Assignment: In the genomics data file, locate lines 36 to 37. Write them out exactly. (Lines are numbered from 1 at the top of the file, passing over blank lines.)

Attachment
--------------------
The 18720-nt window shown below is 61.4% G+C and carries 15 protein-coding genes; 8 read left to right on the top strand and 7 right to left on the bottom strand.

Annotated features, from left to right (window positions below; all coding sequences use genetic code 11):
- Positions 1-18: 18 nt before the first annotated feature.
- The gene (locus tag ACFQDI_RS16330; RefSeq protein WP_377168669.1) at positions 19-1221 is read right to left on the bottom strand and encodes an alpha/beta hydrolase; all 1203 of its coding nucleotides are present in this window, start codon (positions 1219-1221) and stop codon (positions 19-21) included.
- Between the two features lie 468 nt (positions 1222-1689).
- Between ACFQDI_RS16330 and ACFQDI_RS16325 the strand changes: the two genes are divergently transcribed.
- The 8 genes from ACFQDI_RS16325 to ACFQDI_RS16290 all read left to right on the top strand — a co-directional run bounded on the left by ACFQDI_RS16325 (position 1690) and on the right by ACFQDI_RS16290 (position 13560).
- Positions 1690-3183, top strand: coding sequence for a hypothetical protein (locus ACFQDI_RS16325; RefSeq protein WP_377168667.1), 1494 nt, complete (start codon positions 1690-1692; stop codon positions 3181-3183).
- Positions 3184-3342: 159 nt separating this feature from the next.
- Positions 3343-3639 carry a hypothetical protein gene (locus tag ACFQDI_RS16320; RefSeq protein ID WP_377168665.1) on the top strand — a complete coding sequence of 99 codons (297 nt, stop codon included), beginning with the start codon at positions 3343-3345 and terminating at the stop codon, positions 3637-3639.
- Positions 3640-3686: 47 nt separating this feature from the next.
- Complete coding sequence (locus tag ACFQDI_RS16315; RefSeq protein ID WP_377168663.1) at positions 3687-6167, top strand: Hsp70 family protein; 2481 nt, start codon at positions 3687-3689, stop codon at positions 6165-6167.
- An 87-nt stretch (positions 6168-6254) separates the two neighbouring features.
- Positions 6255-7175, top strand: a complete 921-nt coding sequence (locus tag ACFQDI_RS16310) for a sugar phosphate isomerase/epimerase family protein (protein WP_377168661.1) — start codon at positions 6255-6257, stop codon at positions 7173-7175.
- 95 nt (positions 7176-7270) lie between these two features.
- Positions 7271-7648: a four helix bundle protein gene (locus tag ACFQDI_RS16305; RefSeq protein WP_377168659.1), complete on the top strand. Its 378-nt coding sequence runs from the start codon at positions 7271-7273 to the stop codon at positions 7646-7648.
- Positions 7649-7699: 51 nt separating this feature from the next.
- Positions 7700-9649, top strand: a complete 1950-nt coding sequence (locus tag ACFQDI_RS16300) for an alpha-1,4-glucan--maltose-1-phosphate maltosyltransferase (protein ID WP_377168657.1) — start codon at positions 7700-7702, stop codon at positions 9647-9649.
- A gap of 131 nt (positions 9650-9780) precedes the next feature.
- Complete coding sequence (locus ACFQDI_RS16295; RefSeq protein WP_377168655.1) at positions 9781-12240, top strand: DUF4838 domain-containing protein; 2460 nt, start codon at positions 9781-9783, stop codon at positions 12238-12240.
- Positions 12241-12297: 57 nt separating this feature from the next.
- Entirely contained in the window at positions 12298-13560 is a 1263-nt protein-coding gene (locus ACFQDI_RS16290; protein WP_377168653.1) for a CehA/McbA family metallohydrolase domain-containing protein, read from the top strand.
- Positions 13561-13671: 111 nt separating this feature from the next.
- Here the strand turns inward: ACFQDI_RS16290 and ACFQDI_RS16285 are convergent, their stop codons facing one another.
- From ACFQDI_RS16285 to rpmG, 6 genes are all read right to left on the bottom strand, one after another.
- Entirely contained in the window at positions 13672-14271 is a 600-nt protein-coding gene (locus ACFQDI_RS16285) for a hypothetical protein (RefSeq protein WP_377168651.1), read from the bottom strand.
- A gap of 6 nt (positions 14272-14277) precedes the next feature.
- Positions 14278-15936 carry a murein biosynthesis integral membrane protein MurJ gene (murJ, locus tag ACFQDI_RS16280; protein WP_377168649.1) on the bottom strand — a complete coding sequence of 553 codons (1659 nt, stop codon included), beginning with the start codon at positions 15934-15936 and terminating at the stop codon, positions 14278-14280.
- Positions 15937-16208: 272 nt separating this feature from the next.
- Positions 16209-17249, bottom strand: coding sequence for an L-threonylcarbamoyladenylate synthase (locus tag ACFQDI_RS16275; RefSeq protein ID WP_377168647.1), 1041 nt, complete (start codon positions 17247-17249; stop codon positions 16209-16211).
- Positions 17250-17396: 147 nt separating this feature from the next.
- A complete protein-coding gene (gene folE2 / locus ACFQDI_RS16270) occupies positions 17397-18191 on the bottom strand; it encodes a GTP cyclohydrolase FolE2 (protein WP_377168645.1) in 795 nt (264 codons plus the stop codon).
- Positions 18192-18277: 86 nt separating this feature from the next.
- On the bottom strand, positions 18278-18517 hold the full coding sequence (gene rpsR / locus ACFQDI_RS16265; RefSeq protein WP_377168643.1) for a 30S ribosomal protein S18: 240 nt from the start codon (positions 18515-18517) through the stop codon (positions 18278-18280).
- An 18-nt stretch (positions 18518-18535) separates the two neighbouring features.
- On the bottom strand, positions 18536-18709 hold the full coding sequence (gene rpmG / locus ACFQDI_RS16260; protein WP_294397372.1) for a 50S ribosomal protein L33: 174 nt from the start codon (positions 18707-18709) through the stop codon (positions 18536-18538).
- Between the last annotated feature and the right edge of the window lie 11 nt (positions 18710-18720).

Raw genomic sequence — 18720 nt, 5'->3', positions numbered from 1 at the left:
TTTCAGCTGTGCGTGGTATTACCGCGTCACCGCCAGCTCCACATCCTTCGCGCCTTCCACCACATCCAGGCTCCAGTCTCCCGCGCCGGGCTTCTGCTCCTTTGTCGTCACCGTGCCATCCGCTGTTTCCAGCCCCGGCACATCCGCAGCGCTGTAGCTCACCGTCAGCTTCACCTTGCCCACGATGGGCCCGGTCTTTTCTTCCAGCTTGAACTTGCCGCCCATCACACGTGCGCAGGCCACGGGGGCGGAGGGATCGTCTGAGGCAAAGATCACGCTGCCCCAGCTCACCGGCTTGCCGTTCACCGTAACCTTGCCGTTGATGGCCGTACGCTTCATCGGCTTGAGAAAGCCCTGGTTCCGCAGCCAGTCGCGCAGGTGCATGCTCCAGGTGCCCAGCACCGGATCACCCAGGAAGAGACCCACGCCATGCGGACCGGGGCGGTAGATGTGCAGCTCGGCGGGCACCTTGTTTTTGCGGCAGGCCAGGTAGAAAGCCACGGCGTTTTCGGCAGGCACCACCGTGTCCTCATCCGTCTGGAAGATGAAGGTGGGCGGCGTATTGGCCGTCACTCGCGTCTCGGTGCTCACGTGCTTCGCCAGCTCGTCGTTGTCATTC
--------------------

- On the bottom strand, positions 18536-18709 hold the full coding sequence (gene rpmG / locus ACFQDI_RS16260; protein WP_294397372.1) for a 50S ribosomal protein L33: 174 nt from the start codon (positions 18707-18709) through the stop codon (positions 18536-18538).
- Between the last annotated feature and the right edge of the window lie 11 nt (positions 18710-18720).